Obsessive Compulsive Disorder no laughing matter

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If you are troubled by recurring disturbing thoughts and feel compelled to perform repetitive behaviours, talk to your family doctor


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obsessive compulsive disorder

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KELOWNA, BC Sep 10, 2015/ Troy Media/ – One psychiatric disorder that is commonly portrayed on television and in the movies is Obsessive Compulsive Disorder.

We are usually given a somewhat humourous example of a neurotic person obsessed with germs and washing, who needs things to be exactly in order or who repeatedly checks to make sure the door is locked or the stove turned off. A good example of this is Jack Nicholson’s character from the movie As Good As It Gets.

Although these characters can be funny on the silver screen, the real disorder is not a laughing matter.

Obsessive compulsive disorder (OCD) affects between 1 and 2 per cent of the population and is characterized by recurrent thoughts, impulses or images that are experienced as intrusive or inappropriate and that cause anxiety or distress.

The disorder is split into obsessions and compulsions. Obsessions are anxiety inducing thoughts and compulsions are repetitive behaviours or mental acts that the person feels driven to do in response to an obsession, and in order to relieve their anxiety.

A common example is the well-known obsessive worry about dirt or germs followed by excessive washing to remove contamination. Others can include anxiety that something bad will happen as a result of a forgotten action such as locking the door, which is followed by repeated checking. Counting, repeating, hoarding and endlessly rearranging objects in an effort to keep them in precise alignment are other examples of compulsive behaviours.

Unlike other compulsive habits such as drinking or drug abuse, the person suffering from Obsessive Compulsive Disorder is not repeating compulsions to provide pleasure.

Most people with OCD are attempting to ward off harm from their obsessive thoughts by repeating their compulsive behaviours. Some do this with regimented rituals that are the same each time, while others have rituals that are complex and change frequently. These rituals may give the person some relief from their anxiety, but it is temporary.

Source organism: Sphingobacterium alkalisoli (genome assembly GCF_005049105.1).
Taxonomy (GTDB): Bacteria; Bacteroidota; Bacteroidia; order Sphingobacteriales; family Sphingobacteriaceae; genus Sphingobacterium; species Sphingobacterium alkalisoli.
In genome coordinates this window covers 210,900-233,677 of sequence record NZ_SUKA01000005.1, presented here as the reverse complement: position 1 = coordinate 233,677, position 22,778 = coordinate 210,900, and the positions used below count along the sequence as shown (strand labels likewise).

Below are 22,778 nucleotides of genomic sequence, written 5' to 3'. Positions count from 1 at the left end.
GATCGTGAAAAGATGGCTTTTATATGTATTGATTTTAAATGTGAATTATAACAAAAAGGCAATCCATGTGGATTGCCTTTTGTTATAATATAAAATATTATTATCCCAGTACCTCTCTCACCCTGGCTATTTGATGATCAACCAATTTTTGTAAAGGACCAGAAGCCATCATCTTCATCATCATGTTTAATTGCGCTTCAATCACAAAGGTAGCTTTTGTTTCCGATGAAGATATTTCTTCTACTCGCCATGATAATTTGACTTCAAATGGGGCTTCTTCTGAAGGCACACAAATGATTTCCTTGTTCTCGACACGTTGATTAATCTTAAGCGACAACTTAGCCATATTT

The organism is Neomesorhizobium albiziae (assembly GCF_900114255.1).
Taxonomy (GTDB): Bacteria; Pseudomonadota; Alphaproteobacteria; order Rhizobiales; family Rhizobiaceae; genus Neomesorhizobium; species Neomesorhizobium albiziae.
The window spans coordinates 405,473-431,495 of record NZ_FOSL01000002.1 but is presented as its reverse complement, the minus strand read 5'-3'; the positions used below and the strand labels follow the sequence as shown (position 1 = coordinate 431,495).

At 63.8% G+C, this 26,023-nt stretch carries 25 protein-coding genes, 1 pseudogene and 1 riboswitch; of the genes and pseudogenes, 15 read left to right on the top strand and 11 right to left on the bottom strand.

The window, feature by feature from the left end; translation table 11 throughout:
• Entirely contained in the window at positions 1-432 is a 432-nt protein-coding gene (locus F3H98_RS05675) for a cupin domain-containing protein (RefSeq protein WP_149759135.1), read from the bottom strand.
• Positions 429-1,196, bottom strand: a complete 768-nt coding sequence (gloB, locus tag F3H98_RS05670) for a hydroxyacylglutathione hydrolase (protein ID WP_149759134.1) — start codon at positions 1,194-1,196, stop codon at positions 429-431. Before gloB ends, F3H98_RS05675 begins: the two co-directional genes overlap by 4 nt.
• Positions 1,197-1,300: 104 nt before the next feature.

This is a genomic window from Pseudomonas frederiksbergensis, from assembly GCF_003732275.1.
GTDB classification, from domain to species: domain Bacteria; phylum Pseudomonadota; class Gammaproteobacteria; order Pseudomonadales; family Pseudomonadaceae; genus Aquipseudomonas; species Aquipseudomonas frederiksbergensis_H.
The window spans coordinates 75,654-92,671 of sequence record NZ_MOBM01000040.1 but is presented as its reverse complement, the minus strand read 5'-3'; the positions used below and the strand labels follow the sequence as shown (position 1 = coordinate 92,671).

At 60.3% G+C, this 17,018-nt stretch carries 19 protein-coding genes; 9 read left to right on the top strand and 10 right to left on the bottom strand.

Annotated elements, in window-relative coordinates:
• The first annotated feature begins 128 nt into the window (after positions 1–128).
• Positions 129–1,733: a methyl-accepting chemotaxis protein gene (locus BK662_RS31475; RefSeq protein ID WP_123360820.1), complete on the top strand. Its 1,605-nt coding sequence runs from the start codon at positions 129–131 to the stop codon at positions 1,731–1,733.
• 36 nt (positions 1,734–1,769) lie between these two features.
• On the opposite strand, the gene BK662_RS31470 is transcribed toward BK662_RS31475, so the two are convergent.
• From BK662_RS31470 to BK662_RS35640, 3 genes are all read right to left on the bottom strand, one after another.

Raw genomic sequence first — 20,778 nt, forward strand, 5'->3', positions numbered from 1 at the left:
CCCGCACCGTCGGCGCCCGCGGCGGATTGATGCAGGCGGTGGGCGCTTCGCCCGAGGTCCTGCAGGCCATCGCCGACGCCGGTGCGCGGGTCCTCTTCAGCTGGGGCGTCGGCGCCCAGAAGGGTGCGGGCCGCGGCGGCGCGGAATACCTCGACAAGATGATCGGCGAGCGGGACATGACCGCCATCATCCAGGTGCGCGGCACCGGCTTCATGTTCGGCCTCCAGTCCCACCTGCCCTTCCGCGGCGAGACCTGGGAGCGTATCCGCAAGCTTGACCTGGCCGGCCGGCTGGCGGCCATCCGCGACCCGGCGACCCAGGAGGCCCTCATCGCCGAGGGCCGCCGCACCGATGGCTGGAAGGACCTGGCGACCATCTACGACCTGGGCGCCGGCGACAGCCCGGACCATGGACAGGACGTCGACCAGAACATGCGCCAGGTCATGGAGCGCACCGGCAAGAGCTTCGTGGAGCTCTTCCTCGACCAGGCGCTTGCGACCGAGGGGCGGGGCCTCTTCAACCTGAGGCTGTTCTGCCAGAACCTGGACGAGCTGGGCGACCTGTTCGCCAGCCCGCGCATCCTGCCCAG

An important distinction needs to be made when diagnosing OCD. This involves the level of disturbance the obsessions and compulsions are causing. In order to be diagnosed with the disorder, the anxiety must cause significant distress and interfere with daily activities. Usually, compulsive behaviours take up more than an hour a day and can be much more time consuming than that.

Many people can be described as ‘compulsive’ simply because they hold themselves to a high standard, are perfectionists or are very organized. This type of compulsiveness can often serve a valuable purpose in assisting the person and contributing to self esteem and work performance. If extreme enough to interfere with functioning, it can constitute an obsessive-compulsive personality disorder.

Most people who experience OCD recognize at some point that their obsessions are excessive or unreasonable. Often, the individual is ashamed of these thoughts and behaviours and attempts to hide them from others. Unfortunately, this means that it can take many years before people seek help for their disorder.

Effective treatment is available for OCD. Treatment usually involves cognitive behaviour therapy and/or medication and helps most people resume normal daily activities.

While no single cause is known for OCD, it is believed that there are genetic and biological factors involved. Selective serotonin re-uptake inhibitor medications are the most effective for this disorder.

If you are troubled by recurring disturbing thoughts and feel compelled to perform repetitive behaviours, talk to your family doctor. Help is available.

Dr. Latimer is president of Okanagan Clinical Trials and a Kelowna psychiatrist.

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